Responsibility = Sustainability! To achieve this, we need to think Globally by acting Locally
With social media vastly increasing global awareness when it comes to social responsibility, there is a greater need for individuals and organisations to get involved and to be accountable. Corporate Social Responsibility (CSR) is a term that is now widely recognised by companies worldwide.
CSR has so many different definitions and I am often faced with questions on this, such as:
How do we as an organisation even begin to get involved? Will our staff want to get involved and more importantly, will our seemingly small contribution create a greater impact to our communities or environment as well us improving our bottom line?
These questions made me think of John.D Rockerfeller, known to many as the richest man in US history, who said, “Every right implies a responsibility. Every opportunity, an obligation. Every possession, a duty.” This is fundamentally what CSR means to me.
Something interesting I read about Corporate Social Responsibility is that it is a term that was introduced as far back as the 50’s when companies began to introduce this into their business culture, because staff as well as business owners felt the need to give back, specifically when they made a certain amount of profit. Call it moral duty; call it tax relief, either way I believe this need is inherently in our DNA as people.
How do businesses get involved in CSR?
There are quite a few categories of social responsibility that businesses can participate in, more than I will mention here, but to determine which initiative is best, companies must link their CSR initiatives to their vision and values.
A few examples of CSR Initiatives:
Environmental: A core focus for corporate social responsibility initiatives within most companies is the environment. Businesses in every sector have increased their carbon footprint as well as their waste stream. All of this leads to global warming. Any steps that companies can take to reduce those footprints and waste are considered both good for the company and society as a whole.
Community Involvement: Businesses also practice social responsibility by donating their time, efforts and resources to local charities or community upliftment projects. This not only makes an impact in the community, but also promotes staff engagement.
CSR in the workplace: Creating a working environment that encourages fairness, promotes staff wellness, as well as ethical business practice also demonstrates corporate social responsibility. A balanced CSR programme focused on the internal environment, as well as the impact a company can make externally is essential.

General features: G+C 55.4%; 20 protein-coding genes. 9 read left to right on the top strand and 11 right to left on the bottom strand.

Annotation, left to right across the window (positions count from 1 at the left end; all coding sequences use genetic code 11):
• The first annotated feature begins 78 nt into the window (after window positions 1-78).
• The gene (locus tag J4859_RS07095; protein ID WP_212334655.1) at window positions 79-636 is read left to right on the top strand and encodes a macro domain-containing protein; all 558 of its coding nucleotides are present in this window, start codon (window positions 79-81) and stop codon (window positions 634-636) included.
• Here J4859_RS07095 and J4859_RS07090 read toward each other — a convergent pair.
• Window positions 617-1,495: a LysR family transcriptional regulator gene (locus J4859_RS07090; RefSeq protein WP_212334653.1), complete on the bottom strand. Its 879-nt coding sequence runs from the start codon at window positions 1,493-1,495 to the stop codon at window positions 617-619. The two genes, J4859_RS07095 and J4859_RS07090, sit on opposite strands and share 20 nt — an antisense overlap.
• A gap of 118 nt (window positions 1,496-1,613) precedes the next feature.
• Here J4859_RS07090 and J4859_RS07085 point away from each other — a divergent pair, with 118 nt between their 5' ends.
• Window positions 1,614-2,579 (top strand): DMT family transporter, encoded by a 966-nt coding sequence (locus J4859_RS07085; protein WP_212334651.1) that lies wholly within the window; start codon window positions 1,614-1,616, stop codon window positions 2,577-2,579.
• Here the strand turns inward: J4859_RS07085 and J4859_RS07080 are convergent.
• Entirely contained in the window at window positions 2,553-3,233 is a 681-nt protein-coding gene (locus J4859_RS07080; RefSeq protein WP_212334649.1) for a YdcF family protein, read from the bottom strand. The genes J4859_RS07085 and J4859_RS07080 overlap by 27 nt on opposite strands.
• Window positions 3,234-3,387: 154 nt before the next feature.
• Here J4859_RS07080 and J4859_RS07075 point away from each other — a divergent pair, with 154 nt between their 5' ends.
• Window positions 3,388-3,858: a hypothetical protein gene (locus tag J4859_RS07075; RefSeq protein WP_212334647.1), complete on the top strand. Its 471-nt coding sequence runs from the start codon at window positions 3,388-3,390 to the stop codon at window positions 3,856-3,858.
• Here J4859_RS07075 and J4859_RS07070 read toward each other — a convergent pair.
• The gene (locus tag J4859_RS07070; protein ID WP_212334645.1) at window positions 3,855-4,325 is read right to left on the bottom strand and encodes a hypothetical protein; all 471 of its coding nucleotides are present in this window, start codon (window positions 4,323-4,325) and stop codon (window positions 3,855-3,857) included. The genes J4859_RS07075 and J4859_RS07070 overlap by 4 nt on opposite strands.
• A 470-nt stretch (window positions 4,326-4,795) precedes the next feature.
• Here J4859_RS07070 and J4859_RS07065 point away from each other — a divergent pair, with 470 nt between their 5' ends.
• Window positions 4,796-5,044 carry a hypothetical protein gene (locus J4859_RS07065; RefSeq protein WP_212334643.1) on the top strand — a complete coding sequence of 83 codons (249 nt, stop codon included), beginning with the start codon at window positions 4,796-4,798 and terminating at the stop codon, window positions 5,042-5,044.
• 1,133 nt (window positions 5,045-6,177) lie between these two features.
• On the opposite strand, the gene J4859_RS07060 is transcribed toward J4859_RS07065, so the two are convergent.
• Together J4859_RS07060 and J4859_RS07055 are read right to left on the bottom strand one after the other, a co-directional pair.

Successful CSR in my opinion is threefold, it should contribute to business success, make an impact in the world around us, but it should also feed into staff morale and motivation.
Why should businesses get involved in CSR?
At first glance your company may seem similar to all the rest, so what could set you apart and make your company unique, make your company sustainable? Something as seemingly simple as CSR could do just that. Having staff who actively and enthusiastically participate in, or, are involved in CSR, could make all the difference,
Implementing CSR initiatives that support local communities and/or the environment improve brand reputation. CSR can help you engage with your customers as well as staff in new ways. It can even aid your business in retaining new clients and increasing customer retention.
Equally important, creating internal CSR Initiatives, such as Wellness days, as an example, also goes a long way in increasing staff engagement and staff morale. This doesn’t increase a company’s revenue in terms of monetary gain, but it does influence a different kind of gain. A gain in terms of happier, more motivated, enthusiastic and productive staff.
Having a positive brand reputation and happy staff will ultimately and positively affect your bottom line and affect your sustainability! We have experienced these tangible benefits first hand, through our work with Ubuntu Touch Project, Siyaya Skills Institute and Siljeur Leadership Development Trust to name a few.
To quote Rob Feen from Sustainable Business Toolkit, ‘The key is not to treat CSR as an ‘initiative, but to simply view it as the way you do business.’← Back to News, Trends, & Insights